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SMITH, Judge.
Voluntary manslaughter. Haralson Superior Court. Before Judge Noland.
In this case, where Posey was convicted of voluntary manslaughter, the Sheriff of Haralson County testified as to Posey's questionable character for honesty and truthfulness, without his first having placed his character into issue. We therefore reverse, concluding that the trial court erroneously overruled Posey's motion for mistrial.
The testimony of Terrell Payton was the only evidence placing Posey on the scene of the crime. On cross examining the sheriff, appellant's attorney attempted to discredit Payton, and the following colloquy transpired: "Q. Does TerreIl Payton have a reputation of being an alcoholic? A. In my opinion, yes, sir. Q. Does . . . Do you know TerreIl Payton's reputation in the community here where he lives? A. I have an opinion. Q. You have an opinion? A. Yes, sir. Q. Would you believe TerreIl Payton on his oath? A. Well, I've questioned TerreIl Payton and I've taken statements from TerreIl Payton after advising him of his rights, and I did believe him, yes, sir. Q. Would you believe him on his oath generally? A. The only way I can answer that, it would depend on the circumstances. If he was drunk I would not. Q. Have you made a statement to anyone that you wouldn't believe TerreIl Payton on his oath? A. No, sir. Q. You have not made that statement? A. No, sir. I have not. Q. Have you made the statement, the flat statement, that you wouldn't believe what TerreIl Payton stated? A. No, sir. Q. You didn't make that statement to Mrs. Velda Philpot over the phone? A. No, sir. Q. What you are now telling this jury is that you might believe him and you might not believe him. Is that what you're saying? A. Well, it would depend on the circumstances with TerreIl Payton, or Foster Posey either one." The trial judge, although stating his realization, "that if we tried to give any instructions on it, it'd make it worse," denied Posey's motion for mistrial and instead gave instructions cautioning the jury to disregard the sheriff's volunteered assessment of Posey's character. Posey later took the stand and denied involvement in the killing and presence at the scene.
It is obvious from the transcript that, by his remark concerning Posey's trustworthiness, the sheriff attempted to mitigate the damage his testimony wrought upon the state's case. That is, the sheriff had to admit the state's key witness was only marginally believable, but, in order to alleviate somewhat the effect of that admission, he also stated to the jury that he would not necessarily believe Posey either. This state's witness had been sheriff for over nine years and certainly was aware that his statement was highly improper and damaging to Posey. We cannot have faith that the trial court's cautionary charge effectively removed from the jury's minds the opinion of the sheriff, an elected, professional law enforcement officer whose sentiments in criminal matters command the highest respect.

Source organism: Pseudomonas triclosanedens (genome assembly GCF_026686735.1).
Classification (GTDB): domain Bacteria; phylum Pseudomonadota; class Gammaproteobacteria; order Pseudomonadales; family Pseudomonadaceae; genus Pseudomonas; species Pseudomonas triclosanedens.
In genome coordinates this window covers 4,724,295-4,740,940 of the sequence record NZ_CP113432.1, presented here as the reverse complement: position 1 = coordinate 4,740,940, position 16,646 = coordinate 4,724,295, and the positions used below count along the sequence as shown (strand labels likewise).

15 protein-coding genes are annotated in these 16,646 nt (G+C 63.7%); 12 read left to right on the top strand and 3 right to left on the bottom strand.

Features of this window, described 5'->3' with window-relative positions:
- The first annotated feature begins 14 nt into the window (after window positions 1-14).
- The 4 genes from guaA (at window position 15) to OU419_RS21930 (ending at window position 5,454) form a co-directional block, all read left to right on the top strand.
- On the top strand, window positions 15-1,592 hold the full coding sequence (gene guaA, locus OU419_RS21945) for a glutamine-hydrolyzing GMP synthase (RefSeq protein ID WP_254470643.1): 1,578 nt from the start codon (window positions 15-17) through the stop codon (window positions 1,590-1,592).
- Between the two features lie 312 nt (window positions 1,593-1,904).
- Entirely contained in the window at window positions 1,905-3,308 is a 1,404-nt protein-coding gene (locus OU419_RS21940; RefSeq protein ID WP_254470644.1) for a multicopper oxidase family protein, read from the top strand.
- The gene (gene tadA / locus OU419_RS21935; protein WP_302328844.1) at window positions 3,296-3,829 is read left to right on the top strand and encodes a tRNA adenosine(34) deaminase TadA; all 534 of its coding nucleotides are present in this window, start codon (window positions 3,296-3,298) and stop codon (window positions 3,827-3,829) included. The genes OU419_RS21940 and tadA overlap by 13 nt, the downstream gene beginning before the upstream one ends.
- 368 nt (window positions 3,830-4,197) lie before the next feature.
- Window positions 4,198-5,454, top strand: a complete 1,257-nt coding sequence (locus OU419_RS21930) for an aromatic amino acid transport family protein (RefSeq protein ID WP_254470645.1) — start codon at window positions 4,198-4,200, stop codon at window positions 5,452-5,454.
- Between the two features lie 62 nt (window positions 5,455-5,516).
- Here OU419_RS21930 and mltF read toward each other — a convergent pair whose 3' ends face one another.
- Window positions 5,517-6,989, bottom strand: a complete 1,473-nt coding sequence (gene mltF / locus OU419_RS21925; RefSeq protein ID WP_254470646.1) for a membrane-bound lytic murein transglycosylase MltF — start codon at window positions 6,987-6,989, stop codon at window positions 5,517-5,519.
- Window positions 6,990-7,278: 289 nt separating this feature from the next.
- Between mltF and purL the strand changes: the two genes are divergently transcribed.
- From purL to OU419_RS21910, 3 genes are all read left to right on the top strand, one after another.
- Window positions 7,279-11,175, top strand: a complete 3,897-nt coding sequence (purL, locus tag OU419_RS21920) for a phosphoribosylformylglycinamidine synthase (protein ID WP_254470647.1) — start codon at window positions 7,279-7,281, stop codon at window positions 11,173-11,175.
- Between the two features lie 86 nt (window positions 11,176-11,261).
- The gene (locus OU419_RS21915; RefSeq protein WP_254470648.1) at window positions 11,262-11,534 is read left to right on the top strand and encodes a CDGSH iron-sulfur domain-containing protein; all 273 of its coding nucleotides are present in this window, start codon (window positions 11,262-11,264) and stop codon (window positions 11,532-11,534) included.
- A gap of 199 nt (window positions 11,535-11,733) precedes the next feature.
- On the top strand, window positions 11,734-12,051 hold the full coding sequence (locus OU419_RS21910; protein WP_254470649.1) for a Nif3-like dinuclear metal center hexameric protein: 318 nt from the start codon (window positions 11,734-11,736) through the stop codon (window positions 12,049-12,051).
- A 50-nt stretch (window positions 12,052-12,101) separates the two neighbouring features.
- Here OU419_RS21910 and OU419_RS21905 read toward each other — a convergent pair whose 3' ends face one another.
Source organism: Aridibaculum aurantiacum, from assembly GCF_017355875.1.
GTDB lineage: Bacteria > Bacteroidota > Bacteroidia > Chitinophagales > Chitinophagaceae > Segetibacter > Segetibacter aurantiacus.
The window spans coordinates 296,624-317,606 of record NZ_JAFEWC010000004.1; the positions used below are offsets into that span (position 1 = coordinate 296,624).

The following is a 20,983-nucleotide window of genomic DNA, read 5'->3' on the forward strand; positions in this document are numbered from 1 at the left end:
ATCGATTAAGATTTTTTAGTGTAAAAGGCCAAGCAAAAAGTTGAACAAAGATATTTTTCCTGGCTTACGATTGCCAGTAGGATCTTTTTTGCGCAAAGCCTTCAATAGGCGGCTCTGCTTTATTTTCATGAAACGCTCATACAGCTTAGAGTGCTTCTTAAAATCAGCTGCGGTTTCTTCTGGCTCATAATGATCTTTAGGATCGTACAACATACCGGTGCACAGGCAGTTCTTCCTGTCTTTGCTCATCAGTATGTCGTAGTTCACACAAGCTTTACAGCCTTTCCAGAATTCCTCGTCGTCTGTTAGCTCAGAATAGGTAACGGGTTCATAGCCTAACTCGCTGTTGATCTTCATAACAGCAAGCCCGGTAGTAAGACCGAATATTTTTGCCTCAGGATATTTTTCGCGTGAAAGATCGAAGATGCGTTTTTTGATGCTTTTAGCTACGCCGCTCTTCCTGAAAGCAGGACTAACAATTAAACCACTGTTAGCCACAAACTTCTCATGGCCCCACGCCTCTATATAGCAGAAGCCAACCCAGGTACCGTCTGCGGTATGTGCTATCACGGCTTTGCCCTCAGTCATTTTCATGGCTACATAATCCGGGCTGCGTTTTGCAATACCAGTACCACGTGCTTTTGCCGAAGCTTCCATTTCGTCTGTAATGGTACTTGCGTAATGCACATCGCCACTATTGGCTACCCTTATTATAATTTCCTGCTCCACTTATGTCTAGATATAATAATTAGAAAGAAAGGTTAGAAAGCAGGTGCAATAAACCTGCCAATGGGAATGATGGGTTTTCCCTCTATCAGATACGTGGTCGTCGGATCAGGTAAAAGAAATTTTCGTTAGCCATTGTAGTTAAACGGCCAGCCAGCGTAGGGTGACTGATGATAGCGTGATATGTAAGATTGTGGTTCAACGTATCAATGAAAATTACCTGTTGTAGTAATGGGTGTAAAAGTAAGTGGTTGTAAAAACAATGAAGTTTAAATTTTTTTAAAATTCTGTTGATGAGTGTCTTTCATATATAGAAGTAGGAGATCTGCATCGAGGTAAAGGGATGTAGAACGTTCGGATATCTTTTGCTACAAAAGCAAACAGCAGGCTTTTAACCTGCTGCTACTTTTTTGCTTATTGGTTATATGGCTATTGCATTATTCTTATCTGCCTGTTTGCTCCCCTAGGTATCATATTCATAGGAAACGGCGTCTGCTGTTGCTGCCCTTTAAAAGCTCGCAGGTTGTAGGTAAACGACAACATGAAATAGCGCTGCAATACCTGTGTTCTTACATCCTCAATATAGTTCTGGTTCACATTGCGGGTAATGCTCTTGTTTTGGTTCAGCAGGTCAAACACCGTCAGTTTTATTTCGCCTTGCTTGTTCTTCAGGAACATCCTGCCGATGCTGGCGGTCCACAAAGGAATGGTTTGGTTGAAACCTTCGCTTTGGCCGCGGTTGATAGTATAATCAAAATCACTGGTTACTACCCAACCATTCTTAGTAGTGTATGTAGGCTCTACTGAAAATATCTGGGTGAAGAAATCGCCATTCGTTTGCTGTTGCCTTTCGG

In a criminal case, it is the general rule that evidence of the defendant's bad character cannot be introduced unless the defendant has first broached the character issue with evidence of his own. Code 38-202 and 38-415; Clark v. State, 52 Ga. App. 254 (183 SE 92) (1935). When it is impossible for the trial court by corrective instructions to rectify the harm done by improper testimony, a mistrial must be granted. Harris v. State, 214 Ga. 739, 742 (107 SE2d 801) (1959); Boyd v. State, 146 Ga. App. 359 (246 SE2d 396) (1978). We reiterate here what we said in Boyd, at pp. 359-362: "It may well be argued that peace officers are not always well acquainted with our rules of evidence and that statements such as the one here are merely inadvertent. But if we refuse to reverse this judgment, then we provide no incentive to district attorneys and solicitors to counsel their witnesses, especially law enforcement officers, to avoid extraneous and inadmissible outbursts. It is high time that this court go on record as opposing without reservation such conduct by law enforcement officers . . .
"The Supreme Court in the case of Newton Bros. v. Shank, 240 Ga. 471 (241 SE2d 231) (1978), zeroed in on this matter of the trial court cautioning the jurors to 'disabuse their minds' of harmful testimony. The court, dealing with an instruction to the jury as to the limited admissibility of evidence of compromise, said: ' "The rule against allowing evidence of compromises is founded upon recognition of the fact that such testimony is inherently harmful, for the jury will draw conclusions therefrom in spite of anything said by the parties at the time of discussing the compromise and in spite of anything which may be said by the judge in instructing them as to the weight to be given such evidence." ' "
John T. Perren, District Attorney, for appellee.
W. P. Johnson, for appellant.
Friday May 22 02:56 EDT

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